Playing franchise T20 cricket has helped young batsmen to "hit the ball", a skill that can be transferred to all other formats, according to England Lions coach Andy Flower.
Flower's views come in a week in which the senior team's coach, Trevor Bayliss, blamed England players' "ODI mindset" for their dismal performance in the opening two Tests against West Indies.
While the senior side was receiving a thrashing at the hands of Jason Holder's men in Barbados and Antigua, the second-string England side in Thiruvananthapuram were subjected to similar treatment against India A in the five-match ODI series, which the hosts won 4-1.
Ahead of their first four-day unofficial Test in Wayanad, Flower called the shorter formats "fun" for youngsters, and also praised the ECB's newly proposed format, The Hundred.
"I think one positive aspect that comes from playing franchise cricket is that the young players are learning to pick the bat up and hit the ball," Flower said. "And the bowlers are learning different skills. And those are transferrable skills in the all three formats.
"There's soon to be a fourth format in England. I think it's actually a positive thing. It's lovely seeing batsmen pick up the bat and hit the ball to the boundary. Certainly, for youngsters, it's a fun way to play. I think it can help one develop in all formats of the game."
Flower's opinions could not have been more encouraging for Lions' captain Sam Billings. Billings, who has played in 15 ODIs and 18 T20Is, had chosen to prioritise the IPL over England's first-class competition in the last few years and is yet to establish himself as a red-ball player.
In a bid to prove his Test credentials, he played eight matches for Kent in Division Two last season, making 370 runs at 30.83 and captaining the side to promotion.
But Billings has admitted that he would continue playing in the IPL despite being questioned for his abilities as a red-ball player, saying he would absorb the lessons from the tournament and seek to transfer them to the longer format.
"In the last few years of my career I've played white-ball cricket, just somehow I've played a lot of it," Billings said. "I've been a part of the ODI team for the last three years or so, but obviously haven't found myself in the team consistently anyway. And obviously the IPL cuts into the four-day championship at home. I've made a decision to play in the IPL. It is opportunity I can turn down, but I stand by that decision to play again this year.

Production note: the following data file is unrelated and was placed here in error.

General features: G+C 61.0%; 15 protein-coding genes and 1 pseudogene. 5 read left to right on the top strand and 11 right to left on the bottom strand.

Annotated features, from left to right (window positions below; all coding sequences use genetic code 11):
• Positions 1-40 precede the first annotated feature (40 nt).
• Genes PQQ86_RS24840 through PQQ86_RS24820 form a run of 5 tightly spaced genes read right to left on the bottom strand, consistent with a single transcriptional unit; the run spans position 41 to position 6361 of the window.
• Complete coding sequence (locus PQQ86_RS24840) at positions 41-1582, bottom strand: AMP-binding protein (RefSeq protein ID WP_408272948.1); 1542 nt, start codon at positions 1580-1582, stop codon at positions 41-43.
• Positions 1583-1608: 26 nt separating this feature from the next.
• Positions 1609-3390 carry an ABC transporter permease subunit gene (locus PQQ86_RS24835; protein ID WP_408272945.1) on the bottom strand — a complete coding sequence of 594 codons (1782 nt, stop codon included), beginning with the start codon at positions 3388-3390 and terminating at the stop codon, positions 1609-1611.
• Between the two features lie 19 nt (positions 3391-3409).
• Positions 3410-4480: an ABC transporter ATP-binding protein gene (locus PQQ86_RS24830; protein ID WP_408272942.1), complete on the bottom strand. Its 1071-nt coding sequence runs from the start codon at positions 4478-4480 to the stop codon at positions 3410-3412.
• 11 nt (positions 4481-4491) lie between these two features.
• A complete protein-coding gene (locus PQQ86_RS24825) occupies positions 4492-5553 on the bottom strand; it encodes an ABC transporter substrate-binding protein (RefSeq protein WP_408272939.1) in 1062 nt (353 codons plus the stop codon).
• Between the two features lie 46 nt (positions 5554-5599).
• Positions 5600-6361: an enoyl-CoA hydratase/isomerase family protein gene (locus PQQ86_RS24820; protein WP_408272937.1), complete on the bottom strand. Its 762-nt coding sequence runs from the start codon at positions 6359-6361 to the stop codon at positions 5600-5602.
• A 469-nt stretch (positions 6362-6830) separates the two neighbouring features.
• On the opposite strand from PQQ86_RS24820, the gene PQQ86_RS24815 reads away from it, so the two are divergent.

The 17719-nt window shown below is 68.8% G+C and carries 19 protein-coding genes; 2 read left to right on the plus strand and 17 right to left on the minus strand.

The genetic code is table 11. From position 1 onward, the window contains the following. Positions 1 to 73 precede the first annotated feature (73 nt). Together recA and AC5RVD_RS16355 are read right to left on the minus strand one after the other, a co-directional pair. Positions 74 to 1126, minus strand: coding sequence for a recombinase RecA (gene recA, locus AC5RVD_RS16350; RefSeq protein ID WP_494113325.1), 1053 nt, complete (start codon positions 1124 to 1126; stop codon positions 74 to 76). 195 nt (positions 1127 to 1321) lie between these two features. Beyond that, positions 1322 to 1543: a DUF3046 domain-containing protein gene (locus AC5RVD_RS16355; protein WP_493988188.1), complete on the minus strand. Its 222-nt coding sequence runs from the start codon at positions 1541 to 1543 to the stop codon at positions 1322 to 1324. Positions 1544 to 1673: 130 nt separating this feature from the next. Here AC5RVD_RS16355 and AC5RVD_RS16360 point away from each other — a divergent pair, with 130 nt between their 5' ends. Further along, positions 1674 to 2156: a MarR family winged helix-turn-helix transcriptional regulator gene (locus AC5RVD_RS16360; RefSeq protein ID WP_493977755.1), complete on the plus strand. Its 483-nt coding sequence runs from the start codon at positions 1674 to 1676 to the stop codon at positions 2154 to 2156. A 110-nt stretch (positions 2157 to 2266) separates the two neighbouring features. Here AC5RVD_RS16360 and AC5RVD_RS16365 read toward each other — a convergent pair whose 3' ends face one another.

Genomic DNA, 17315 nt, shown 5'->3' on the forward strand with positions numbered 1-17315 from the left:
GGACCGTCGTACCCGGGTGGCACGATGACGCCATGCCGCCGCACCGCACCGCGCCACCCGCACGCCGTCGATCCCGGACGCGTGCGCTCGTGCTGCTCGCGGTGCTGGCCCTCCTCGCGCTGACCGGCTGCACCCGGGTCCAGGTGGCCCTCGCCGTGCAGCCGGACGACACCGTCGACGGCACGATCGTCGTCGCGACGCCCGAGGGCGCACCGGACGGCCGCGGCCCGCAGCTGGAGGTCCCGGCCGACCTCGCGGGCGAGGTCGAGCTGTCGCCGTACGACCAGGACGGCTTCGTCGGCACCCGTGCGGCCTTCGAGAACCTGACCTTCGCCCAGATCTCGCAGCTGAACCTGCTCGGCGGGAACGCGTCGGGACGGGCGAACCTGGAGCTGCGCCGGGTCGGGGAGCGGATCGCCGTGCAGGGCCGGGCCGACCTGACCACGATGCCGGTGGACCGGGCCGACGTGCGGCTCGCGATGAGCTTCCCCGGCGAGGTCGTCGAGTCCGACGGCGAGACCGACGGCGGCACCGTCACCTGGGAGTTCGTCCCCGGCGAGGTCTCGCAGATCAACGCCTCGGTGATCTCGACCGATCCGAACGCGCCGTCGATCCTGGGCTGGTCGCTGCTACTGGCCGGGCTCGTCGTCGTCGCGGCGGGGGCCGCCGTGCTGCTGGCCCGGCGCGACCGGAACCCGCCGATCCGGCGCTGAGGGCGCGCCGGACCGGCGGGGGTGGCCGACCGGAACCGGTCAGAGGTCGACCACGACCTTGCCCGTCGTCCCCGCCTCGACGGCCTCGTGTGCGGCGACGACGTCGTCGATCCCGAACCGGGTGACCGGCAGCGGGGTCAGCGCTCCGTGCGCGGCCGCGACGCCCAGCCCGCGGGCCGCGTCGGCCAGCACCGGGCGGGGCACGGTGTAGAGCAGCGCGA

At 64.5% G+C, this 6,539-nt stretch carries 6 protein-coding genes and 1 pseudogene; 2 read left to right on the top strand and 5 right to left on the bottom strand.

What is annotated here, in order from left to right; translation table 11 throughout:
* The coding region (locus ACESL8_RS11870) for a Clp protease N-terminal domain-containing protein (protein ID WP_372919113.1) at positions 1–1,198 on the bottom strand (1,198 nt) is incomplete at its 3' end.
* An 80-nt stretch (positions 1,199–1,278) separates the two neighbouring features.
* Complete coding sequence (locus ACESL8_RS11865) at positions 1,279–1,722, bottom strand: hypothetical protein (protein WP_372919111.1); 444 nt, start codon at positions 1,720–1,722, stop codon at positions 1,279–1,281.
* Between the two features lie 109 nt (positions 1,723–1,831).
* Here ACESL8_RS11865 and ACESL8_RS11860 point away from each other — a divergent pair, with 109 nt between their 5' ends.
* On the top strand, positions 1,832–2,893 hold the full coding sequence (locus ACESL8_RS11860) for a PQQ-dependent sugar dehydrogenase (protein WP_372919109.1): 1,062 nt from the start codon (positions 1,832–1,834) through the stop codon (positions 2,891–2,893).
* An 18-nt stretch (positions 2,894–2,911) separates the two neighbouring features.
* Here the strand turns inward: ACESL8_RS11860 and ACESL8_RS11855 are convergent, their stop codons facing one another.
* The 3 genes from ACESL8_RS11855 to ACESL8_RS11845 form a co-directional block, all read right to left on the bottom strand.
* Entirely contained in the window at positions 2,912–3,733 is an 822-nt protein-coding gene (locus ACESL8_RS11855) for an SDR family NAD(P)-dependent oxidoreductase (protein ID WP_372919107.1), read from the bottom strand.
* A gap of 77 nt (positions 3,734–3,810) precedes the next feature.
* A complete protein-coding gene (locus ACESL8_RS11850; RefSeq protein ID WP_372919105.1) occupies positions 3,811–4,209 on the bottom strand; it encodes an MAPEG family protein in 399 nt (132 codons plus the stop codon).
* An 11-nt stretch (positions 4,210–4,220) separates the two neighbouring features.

"But the way the opportunity is working now, I'm getting to play more red-ball cricket. As long as my attitude and the things I control and my work ethic towards the game is right, I have no doubt I can translate these into performances in the longer format. I'm a bit immature in the terms of my development in the long format so I'm looking forward to try and progress in that."
While Flower backed Billings' decision, he pointed out that playing county cricket would still be good enough for an overall understanding of the game.
"In Sam's case, he's played a lot of IPL in the last few years. So that means he misses on about two months of playing first-class in England. And those two months in itself is a lovely learning experience. But like most things in life I suppose you get different benefits from various experiences."
Flower, who was appointed as Lions' coach in 2014, has played a key role in supplying a number of players to the national side. More recently, four players - Keaton Jennings, Ben Foakes, Sam Curran and Jack Leach - who gained experience of playing in Sri Lankan conditions during Lions' tour of 2016-17, impressed during England's 3-0 win in the island in November.
However, Flower feels the Lions set-up does not match the standards of the India A side, referring to the change-up in their programme since Rahul Dravid took over as coach in 2015.
"It's quite a contrast from how the India A team is set up," Flower said. "It looks to me that since Dravid's introduction to the development area, investment in terms of money and in terms of commitment has increased, be it like triangular series where you've sometimes have two Indian teams playing.
"That is mirrored in their Under-19s as well. I think that sort of increased investment is a very positive thing. In England, we've moved the other way. We've decreased investment in this area. So it's quite an interesting contrast.
"There are always budgetary pressures. I guess the decision makers always have to decide based on priority."